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Paddock Diary: United States Grand Prix day two | 2019 United States Grand Prix


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Paddock Diary: United States Grand Prix day two | 2019 United States Grand Prix

New rules for the 2021 F1 season have been agreed but now comes the potentially acrimonious debate over how much the F1 teams will be paid, writes @DieterRencken in Austin.8:30amI hit the I-35 from New Braunfels to the Circuit of the Americas. It’s rush hour, yet the traffic flows all the way, and I’m parked…

New rules for the 2021 F1 season have been agreed but now comes the potentially acrimonious debate over how much the F1 teams will be paid, writes @DieterRencken in Austin.

8:30am

I hit the I-35 from New Braunfels to the Circuit of the Americas. It’s rush hour, yet the traffic flows all the way, and I’m parked up and in the media centre within an hour.

With first practice due to start at 11am I take a stroll through the paddock, with the main topic of chat being the 2021 regulations. Folk have had a night to sleep on them, and it’s clear most are in favour. Where reservations still exist, there is obvious relief that it’s all over bar the shouting.

Therein lies the key: negotiations over both the governance process and F1’s billion-buck ‘prize pot’ are the next battleground. I’ve observed three of these money wrangles during my time in F1, all of which were acrimonious. These were the 1998-2007 Concorde Agreement (Williams, McLaren and Tyrrell threatened court action, but settled), its 2010-12 successor (the row over which included breakaway threats and the deal was delayed by three years), and the current deals.

The 2013-20 agreement was, of course, subjected to a complaint filed by Sauber and Force India with the European Union Commission, which was settled only after Liberty acquired F1’s commercial rights from CVC Capital Partners. In its greedy haste to list F1’s commercial rights, the vulture fund devised the current dysfunctional governance process – then aborted the offering at the final hurdle.

Whichever way it’s sliced, the acrimony score is three out of three – and I wonder why the 2021-25 commercial process shall be any less hostile.

1pm

At the FIA’s Friday press conference the primary topic is, of course, 2021. Ferrari team boss Mattia Binotto alludes to “lots of work to be done” and his peers voice concerns about governance. Thursday’s presentation may yet turn out to be only half the story, and tame by comparison.

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2:30pm

I attend an invitation-only media session with McLaren’s Zak Brown, who explains the rationale behind dropping the popular James Hinchcliffe from the team’s 2020 IndyCar line-up. It’s clear that, as with the team’s F1 pairing of Carlos Sainz Jnr and Lando Norris, McLaren is very much looking to the future. And don’t be surprised if either Oliver Askew or Pato O’Ward are granted F1 rookie tests in 2020.

3:30pm

Daniil Kvyat, Toro Rosso, Circuit of the Americas, 2019The drivers get in from the second practice sessions and have plenty to say about the track’s bumps. “You have to be careful in some places if you go a bit off-line and you want to out-brake someone,” says Max Verstappen. “I’m always a little bit afraid to maybe damage your back or whatever.”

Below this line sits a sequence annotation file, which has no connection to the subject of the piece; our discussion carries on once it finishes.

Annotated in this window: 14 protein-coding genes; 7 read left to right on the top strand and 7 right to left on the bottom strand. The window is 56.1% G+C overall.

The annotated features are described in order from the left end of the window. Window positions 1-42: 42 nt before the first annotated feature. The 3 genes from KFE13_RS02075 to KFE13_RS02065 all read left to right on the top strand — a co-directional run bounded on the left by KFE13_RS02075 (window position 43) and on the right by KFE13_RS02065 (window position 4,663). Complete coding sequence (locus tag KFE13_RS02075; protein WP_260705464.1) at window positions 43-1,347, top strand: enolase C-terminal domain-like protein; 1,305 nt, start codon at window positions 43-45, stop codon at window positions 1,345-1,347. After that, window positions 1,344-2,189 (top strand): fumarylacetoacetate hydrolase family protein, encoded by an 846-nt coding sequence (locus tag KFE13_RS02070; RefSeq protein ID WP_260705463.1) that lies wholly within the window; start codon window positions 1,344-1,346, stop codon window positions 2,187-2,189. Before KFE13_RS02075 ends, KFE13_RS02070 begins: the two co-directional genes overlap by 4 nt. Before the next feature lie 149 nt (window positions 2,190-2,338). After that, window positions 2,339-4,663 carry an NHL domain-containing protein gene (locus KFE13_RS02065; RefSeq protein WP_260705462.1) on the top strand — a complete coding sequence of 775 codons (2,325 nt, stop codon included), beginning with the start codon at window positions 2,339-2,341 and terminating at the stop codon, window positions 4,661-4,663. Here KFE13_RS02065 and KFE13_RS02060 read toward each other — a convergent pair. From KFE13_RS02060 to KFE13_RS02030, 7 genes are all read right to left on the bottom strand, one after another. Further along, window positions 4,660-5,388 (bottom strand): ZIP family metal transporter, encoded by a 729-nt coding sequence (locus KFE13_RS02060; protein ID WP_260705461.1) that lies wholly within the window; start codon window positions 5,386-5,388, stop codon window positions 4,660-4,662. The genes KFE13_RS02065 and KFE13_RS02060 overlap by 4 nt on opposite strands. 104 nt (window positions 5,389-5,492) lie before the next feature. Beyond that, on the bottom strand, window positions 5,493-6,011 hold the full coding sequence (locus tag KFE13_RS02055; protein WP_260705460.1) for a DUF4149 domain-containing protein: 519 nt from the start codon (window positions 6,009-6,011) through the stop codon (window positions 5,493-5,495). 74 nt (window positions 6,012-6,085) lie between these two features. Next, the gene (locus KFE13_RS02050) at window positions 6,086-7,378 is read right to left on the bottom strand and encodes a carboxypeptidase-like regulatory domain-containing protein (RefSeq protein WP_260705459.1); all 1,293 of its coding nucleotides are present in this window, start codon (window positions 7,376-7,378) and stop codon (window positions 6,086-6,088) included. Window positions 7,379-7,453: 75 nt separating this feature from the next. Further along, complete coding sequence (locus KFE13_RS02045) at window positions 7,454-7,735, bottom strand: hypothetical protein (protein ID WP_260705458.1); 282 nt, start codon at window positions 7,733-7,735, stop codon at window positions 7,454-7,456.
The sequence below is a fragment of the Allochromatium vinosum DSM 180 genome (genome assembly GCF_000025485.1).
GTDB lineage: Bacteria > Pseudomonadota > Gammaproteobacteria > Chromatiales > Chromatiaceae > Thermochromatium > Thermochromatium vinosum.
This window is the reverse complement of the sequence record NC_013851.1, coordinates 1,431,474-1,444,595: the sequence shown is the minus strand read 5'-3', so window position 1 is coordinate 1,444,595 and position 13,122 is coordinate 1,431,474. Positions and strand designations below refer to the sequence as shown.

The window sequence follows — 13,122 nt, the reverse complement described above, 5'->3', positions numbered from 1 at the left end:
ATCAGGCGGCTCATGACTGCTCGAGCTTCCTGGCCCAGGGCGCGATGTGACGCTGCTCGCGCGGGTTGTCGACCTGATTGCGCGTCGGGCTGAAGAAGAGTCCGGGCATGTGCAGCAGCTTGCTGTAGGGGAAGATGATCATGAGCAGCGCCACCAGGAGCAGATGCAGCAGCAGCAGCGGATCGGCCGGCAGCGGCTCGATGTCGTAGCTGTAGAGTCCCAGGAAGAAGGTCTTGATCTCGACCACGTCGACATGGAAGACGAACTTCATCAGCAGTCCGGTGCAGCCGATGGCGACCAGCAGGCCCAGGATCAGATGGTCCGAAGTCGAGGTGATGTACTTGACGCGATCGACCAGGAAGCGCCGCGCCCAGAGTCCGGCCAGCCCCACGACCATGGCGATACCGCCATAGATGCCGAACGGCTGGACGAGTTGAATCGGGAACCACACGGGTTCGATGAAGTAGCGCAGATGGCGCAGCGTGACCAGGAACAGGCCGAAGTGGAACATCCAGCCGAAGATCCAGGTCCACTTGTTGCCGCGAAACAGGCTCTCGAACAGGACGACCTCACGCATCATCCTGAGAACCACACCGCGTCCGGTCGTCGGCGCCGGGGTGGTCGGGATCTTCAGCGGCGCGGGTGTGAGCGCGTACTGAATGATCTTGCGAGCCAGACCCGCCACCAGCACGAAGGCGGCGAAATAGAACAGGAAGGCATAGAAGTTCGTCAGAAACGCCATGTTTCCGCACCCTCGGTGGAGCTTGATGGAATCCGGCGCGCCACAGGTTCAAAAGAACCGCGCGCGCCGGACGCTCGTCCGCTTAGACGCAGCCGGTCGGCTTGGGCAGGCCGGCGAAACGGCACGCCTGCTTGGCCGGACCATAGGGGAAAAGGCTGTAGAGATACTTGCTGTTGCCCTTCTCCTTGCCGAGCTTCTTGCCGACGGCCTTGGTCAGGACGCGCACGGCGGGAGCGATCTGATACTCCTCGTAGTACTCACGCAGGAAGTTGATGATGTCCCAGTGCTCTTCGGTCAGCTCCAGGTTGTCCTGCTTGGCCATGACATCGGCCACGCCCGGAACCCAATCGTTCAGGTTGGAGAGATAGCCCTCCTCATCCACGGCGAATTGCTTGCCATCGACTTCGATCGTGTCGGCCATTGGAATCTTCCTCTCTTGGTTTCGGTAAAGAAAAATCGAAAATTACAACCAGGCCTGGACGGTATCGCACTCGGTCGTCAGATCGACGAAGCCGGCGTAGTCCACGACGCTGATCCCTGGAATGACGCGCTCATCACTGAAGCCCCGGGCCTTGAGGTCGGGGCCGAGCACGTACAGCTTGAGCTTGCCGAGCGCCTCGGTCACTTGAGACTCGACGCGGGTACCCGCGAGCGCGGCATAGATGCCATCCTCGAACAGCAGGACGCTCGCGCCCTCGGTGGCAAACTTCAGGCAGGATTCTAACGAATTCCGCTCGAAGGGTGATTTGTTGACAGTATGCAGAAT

However his Red Bull team mate Alexander Albon says the Formula 2 cars he raced last year – which Verstappen never raced – rode much worse. In Russia the F1 drivers complained about the Sochi circuit being too smooth; in the USA it’s too bumpy. Get on with it, guys.

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5:30pm

I have an exclusive interview with Christian Horner as part of our monthly team boss series. He’s always good value, and I’m looking forward to sharing his words with you.

Intriguingly, Horner reckons that under the 2021 draft commercial proposals the two Red Bull teams are marginally better off on a combined basis than at present. This suggests the bonuses paid to the top teams will instead be channelled to their midfield rivals. Red Bull, of course, has a foot in both camps, running Red Bull Racing and Toro Rosso – the latter to become Alpha Tauri next year.

Thereafter I head for Red Bull’s garage for a guided tour of Exxon Mobil’s trackside laboratory and the company’s fuel support facility. The company ships twice as much fuel as required (1,500 litres versus 750) to ensure they don’t run fry should a batch be contaminated or a drum is damaged.

While the fuel is kept under lock and key throughout its journey from Exxon’s UK base to the circuits of the world, and even empty drums are secured and returned lest the vapours – and their precious secrets – fall into the hands of competitors.

7pm

Pack up to depart, and drive straight into a traffic jam of monster proportions after the local police convert the access roads into a giant one-way system for folk entering the circuit for Friday’s music concerts. In the process motorway on-ramps were made inaccessible. Clearly the cops hadn’t realise that F1 folk need to travel the other way.

The net effect is that F1 personnel and race fans are seen pulling U-turns on congested roads immediately after leaving the one-way system – a potential hazard to the concert-goers. Thus my commute took over 30 minutes longer than yesterday’s, and Saturday evening’s traffic threatens to be even worse unless the situated is addressed.

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